The landscape in that area of Texas was pretty flat and brown from the winter.  Driving into the park, it was easy to see for a good distance.  I was expecting a visitor’s center with some background information, maybe some pictures of the crew or a museum of sorts.  That wasn’t the case.  Signage throughout the different areas of the park was not well marked.  I drove to the end of the road where there was a large parking lot with a children’s playground and picnic pavilions.  I spied a trailhead marking for the nature boardwalk, so I parked the car, grabbed the camera, tucked away my phone and keys and headed for the trail.

The walk leading to the boardwalk on Clear Creek was easy to traverse and there were beautiful oak trees and winter flowers along the path.  The boardwalk was a meandering trail along the waterway.  I encountered bird nests, the quiet rustlings of the breeze through tree branches, and some waterfowl.  It was a pleasant and quiet walk, although somewhat eerie being the only human being on the path.  My lazy bullmastiff should have come with me–she would have enjoyed the walk.


One of the beautiful oaks along the trail.


The boardwalk through swampy land.


One of the many bird nests seen along the trail.


Nice, clean boardwalk easy to traverse


Beautiful day.


One of the colorful bushes along the way.


Low lying area with a lone bird.

The waterway itself seemed still and lifeless. I was later informed that Clear Creek was a sad victim of a chemical dumping site (Brio Refining, Inc.), which rendered wildlife in and around the water poisonous and unusable.  The EPA’s current report is here and an article from the Texas Commission on Environmental Quality is here.

What was missing from the Challenger Seven Memorial Park?  The answer is absolutely any information on the Challenger Seven crew.  When I returned to my car, I asked a passerby about the namesake of the park.  “Oh,” she said, “There is a small memorial just inside the park.  It’s in disrepair and I don’t think you can get close to it.”  She gave me directions, and I drove the short distance to the unmarked memorial site.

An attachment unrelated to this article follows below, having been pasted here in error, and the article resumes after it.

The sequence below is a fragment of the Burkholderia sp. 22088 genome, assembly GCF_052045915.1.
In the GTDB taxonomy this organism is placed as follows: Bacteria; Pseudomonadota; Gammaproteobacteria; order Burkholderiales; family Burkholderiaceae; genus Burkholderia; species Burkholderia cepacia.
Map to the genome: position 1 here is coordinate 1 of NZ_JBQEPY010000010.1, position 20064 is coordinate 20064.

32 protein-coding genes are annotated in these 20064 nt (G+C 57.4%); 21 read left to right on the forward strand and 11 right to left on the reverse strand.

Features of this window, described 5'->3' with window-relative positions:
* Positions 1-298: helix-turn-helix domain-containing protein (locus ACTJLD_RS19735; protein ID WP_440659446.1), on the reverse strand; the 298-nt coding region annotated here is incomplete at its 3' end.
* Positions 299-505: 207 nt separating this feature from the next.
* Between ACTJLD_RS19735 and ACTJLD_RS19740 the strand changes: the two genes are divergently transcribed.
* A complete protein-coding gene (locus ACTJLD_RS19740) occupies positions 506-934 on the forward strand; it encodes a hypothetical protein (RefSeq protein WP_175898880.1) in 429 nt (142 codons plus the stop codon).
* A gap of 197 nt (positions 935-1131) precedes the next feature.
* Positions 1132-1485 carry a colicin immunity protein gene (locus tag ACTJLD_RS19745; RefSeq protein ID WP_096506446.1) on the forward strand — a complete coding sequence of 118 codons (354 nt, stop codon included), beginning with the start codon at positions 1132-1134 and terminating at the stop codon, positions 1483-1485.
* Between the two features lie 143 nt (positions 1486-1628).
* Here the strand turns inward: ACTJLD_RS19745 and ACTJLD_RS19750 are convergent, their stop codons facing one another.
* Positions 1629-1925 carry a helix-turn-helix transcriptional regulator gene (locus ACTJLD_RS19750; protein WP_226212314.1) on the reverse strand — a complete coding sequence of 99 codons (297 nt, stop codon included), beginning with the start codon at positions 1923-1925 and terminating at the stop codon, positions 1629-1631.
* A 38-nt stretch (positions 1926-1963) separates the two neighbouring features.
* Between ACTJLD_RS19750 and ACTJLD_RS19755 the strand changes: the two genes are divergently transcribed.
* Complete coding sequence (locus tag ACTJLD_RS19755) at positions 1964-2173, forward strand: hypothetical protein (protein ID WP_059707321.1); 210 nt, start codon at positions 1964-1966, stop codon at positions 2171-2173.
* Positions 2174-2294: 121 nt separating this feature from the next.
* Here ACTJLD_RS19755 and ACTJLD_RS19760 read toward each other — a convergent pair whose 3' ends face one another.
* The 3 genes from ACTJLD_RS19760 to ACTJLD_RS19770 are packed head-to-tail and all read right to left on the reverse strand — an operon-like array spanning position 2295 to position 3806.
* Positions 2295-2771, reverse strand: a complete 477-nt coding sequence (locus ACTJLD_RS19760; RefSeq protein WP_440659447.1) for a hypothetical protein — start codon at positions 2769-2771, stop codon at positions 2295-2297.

Walkway to Memorial


Actual Memorial

The park, based on the name alone, was a disappointment for me personally.  I vividly remembered the Challenger accident, and I had hoped for a fitting memorial.  The nature aspect was beautiful and I enjoyed the peaceful walk, but the negative environmental changes by a chemical spill by Brio Refining, Inc., and the lack of honor to the Challenger Seven crew left me sad and confused.  I hope the park will find future funds to reinvent itself to find its full potential.

Until the next adventure,

Love, Dawn

How Do We Get Our Mail – Full-Time RV Life

Ever wonder how to handle legal address and mail delivery while on the road?

Read more

Dude Be Buggin’ – A Day in the RV Life

It involved the SWAT team and frogmen searches in the lake. Here's how it all began.

Read more

Rheumatoid Awareness Day and Full-Time RV Life



February 2 is Rheumatoid Arthritis Awareness Day.  Rheumatoid disease affects nearly 1.3 million adults and 294,000 children in America.  There is no cure.  Most people think it is the “creaky joint” type of arthritis, but that is not true.  Please read more information from a previous blog regarding my experience with this disease by clicking here.

How does having this unpredictable disease mesh with full-time RVing?   We are only in our first month, so it’s better to answer that question next year on the same date.  There is no debate that since early retirement and living and traveling in the RV full time, symptoms have improved and flares have decreased in frequency and severity.   Eliminating the stress on my hands, wrists, and psyche has done wonders, as it would for any rheumatoid patient. Adequate sleep, increased exercise, and fresh air make a world of difference in pain levels and attitude.   This modified remission is something I do not take for granted.  My body can attack at any given time, and sometimes it shows no mercy.  My goal is to make the most of the good days, self-care in the bad days, and live life to the absolute fullest at every opportunity.

For information on this disease from the Mayo Clinic, please click here.

If you feel led to donate, volunteer, or get more information from the American College of Rheumatology, please click here.

Are there any other RVers or rheumatoid patients with similar experiences?  Please comment so we can all support one another.

Happy Rheumatoid Arthritis Awareness Day.

With much love, Dawn.

%d bloggers like this: